Saturday, July 28, 2012

Wintergirls-Laurie Halse Anderson

Wintergirls- Laurie Halse Anderson

the facts
satisfaction: up/side
pages: 278
gender: F
nationality: USA
year: 2009
Novel, YA

Lia and Cassie are best friends, wintergirls frozen in fragile bodies, competitors in a deadly contest to see who can be the thinnest. But then Cassie suffers the ultimate loss-her life-and Lia is left behind, haunted by her friend's memory and racked with guilt for not being able to help save her.

Having enjoyed Speak, I decided to grab the other Anderson novel I've heard a lot about. Just as Speak was raw, so is Wintergirls. At first, Lia was too broken, so broken it was hard and rough to make it through the beginning pages. Even if you've never had an eating disorder, the feelings of inadequacy hit everyone when you desire control. This is first hand obsessive behavior without hope of resolution.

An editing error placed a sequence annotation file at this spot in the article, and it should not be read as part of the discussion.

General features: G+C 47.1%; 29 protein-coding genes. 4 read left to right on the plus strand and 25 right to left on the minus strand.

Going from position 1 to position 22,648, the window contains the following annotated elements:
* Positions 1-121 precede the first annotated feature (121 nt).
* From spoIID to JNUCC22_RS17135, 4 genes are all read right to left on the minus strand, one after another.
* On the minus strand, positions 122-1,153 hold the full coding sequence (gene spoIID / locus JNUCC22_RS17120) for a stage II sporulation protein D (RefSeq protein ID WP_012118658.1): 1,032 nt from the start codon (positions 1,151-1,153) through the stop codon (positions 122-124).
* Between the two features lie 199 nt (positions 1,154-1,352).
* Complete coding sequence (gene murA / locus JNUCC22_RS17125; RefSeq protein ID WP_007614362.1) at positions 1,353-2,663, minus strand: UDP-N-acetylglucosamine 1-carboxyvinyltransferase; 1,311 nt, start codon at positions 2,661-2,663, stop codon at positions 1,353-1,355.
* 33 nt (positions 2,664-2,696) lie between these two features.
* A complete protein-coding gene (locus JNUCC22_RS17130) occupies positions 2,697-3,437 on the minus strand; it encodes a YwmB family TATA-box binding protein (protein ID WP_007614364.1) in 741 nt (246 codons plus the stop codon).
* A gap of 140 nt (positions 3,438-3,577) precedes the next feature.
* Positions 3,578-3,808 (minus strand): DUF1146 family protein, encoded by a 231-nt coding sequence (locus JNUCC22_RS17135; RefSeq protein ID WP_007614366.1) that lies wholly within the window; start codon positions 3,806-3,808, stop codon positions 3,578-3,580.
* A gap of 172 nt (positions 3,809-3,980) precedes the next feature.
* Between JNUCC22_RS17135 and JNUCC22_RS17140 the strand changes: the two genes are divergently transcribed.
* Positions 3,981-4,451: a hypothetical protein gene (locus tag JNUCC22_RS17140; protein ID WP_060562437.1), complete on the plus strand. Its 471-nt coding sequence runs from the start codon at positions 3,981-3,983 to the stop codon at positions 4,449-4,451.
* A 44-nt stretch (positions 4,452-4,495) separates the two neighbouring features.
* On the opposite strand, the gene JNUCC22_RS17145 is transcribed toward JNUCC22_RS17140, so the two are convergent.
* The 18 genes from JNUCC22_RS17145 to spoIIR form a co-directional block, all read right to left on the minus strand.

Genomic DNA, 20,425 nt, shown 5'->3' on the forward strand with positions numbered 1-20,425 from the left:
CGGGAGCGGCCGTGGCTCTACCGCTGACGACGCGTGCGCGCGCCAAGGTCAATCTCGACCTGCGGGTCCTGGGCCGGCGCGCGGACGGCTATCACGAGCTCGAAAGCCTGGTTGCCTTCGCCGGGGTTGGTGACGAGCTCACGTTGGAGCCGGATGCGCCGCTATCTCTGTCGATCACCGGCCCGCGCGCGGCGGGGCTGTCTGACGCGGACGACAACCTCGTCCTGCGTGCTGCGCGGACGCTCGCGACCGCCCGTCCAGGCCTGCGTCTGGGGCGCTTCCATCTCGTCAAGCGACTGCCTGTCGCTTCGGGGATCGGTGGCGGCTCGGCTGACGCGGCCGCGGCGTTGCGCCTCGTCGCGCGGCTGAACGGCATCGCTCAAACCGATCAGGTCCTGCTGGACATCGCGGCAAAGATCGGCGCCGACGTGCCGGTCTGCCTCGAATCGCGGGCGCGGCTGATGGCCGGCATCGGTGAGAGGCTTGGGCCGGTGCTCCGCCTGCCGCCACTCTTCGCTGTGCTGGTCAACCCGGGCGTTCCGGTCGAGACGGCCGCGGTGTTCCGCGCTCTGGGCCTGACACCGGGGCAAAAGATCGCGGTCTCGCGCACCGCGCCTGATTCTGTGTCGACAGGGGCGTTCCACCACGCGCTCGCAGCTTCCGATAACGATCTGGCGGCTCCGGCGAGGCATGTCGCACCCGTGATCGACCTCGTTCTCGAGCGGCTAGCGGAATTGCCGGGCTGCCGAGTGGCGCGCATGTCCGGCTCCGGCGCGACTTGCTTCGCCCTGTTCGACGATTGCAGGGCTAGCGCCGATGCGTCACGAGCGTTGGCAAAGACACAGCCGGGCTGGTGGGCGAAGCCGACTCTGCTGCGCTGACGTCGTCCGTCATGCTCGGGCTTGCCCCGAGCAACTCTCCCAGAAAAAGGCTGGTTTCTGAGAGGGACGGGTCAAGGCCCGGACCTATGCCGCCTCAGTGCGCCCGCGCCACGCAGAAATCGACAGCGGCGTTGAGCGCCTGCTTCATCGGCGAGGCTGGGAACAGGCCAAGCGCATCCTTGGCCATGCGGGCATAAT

Listen, this book is horrifying. It's very, very real. Lia is fully realized, difficult to sympathize as an outsider and difficult to understand as an insider. There are no statistics and facts about self-image and eating disorders-just the disorganized painful thoughts of one.

My yardstick for knowing how real this novel gets is one particular instance. When she's talking about the online community support system for anorexics I remembered this one community I stumbled on and my 13 year old self was horrified at the idea of girls not eating and berating themselves for having a couple of pringles. This same horror and helplessness hit me again while reading this book. Cassie's bad death is the ultimate price for bulimia and despite the typical need of YA novel characters to overcome their problems, I was convinced Lia was going to die as well.

I do like this one quote from near the end: "I'm angry that I starved my brain and sat shivering my bed at night instead of dancing or reading poetry or eating ice cream or kissing a boy or maybe a girl with gentle lips and strong hands." It's a great step towards the recovery you desperately want Lia to have and it encapsulates, for me as someone who's never had one, the true tragedy of eating disorders.

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